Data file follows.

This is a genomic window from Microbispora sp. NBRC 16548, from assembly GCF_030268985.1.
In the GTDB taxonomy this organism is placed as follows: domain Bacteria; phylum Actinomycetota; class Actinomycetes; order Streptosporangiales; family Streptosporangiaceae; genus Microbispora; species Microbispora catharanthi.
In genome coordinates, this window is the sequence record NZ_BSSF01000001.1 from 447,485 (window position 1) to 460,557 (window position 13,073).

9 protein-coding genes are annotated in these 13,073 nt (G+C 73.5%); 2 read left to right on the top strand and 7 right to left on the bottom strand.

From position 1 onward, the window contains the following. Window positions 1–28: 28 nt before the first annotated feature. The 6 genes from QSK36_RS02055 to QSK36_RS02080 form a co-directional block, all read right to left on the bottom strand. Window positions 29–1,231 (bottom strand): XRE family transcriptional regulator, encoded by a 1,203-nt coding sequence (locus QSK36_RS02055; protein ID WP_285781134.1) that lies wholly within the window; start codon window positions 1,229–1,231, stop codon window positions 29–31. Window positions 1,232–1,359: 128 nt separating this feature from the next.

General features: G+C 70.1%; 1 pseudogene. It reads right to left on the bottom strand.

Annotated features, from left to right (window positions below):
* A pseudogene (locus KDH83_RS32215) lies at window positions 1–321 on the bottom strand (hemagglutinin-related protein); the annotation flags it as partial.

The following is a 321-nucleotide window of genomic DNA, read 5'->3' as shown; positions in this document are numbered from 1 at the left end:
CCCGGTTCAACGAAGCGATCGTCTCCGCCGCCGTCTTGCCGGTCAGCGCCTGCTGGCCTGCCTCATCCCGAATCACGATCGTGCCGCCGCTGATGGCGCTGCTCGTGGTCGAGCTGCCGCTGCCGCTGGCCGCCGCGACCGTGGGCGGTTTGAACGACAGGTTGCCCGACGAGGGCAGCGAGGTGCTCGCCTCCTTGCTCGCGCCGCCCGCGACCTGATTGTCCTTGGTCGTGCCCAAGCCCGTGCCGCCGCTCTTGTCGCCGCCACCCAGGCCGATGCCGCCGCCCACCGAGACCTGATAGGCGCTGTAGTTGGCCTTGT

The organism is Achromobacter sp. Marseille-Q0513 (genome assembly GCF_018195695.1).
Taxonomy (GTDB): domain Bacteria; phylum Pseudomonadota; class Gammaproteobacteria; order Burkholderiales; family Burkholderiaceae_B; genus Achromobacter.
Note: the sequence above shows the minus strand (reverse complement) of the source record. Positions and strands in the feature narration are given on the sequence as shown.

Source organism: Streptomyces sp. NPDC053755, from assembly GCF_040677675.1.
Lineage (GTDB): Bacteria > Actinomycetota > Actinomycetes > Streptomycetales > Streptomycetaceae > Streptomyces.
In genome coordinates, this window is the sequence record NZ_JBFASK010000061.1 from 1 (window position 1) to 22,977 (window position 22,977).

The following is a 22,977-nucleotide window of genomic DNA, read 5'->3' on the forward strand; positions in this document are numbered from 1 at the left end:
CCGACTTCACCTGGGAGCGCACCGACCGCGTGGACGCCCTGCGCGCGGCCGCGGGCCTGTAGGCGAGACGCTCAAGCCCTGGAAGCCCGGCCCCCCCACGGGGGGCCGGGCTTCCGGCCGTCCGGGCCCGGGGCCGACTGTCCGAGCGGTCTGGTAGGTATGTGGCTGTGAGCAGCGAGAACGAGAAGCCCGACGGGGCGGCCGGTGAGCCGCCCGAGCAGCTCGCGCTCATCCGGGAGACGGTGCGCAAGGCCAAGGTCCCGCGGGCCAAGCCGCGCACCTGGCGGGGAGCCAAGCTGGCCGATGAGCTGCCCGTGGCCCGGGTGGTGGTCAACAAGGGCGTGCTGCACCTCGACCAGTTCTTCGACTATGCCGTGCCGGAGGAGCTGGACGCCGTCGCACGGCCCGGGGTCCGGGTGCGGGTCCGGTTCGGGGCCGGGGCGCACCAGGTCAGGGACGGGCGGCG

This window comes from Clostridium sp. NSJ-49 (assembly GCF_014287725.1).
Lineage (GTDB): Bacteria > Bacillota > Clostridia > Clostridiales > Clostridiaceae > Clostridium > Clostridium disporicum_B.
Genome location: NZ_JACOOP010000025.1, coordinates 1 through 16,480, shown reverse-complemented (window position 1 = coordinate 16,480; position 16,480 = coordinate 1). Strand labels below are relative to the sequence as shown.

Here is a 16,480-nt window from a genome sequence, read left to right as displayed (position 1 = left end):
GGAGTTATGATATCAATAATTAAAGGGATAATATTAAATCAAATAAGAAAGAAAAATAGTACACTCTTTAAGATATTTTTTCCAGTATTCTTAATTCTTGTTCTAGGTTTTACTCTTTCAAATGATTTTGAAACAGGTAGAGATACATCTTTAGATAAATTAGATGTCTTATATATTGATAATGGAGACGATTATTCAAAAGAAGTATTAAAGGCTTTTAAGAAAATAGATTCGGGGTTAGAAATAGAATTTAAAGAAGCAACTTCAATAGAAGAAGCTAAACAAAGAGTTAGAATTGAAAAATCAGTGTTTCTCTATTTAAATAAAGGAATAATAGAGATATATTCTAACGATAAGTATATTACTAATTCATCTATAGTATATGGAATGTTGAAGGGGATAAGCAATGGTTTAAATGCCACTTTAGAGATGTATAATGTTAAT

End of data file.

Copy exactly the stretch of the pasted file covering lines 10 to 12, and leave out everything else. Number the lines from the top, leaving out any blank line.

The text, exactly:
CCCGGTTCAACGAAGCGATCGTCTCCGCCGCCGTCTTGCCGGTCAGCGCCTGCTGGCCTGCCTCATCCCGAATCACGATCGTGCCGCCGCTGATGGCGCTGCTCGTGGTCGAGCTGCCGCTGCCGCTGGCCGCCGCGACCGTGGGCGGTTTGAACGACAGGTTGCCCGACGAGGGCAGCGAGGTGCTCGCCTCCTTGCTCGCGCCGCCCGCGACCTGATTGTCCTTGGTCGTGCCCAAGCCCGTGCCGCCGCTCTTGTCGCCGCCACCCAGGCCGATGCCGCCGCCCACCGAGACCTGATAGGCGCTGTAGTTGGCCTTGT

The organism is Achromobacter sp. Marseille-Q0513 (genome assembly GCF_018195695.1).
Taxonomy (GTDB): domain Bacteria; phylum Pseudomonadota; class Gammaproteobacteria; order Burkholderiales; family Burkholderiaceae_B; genus Achromobacter.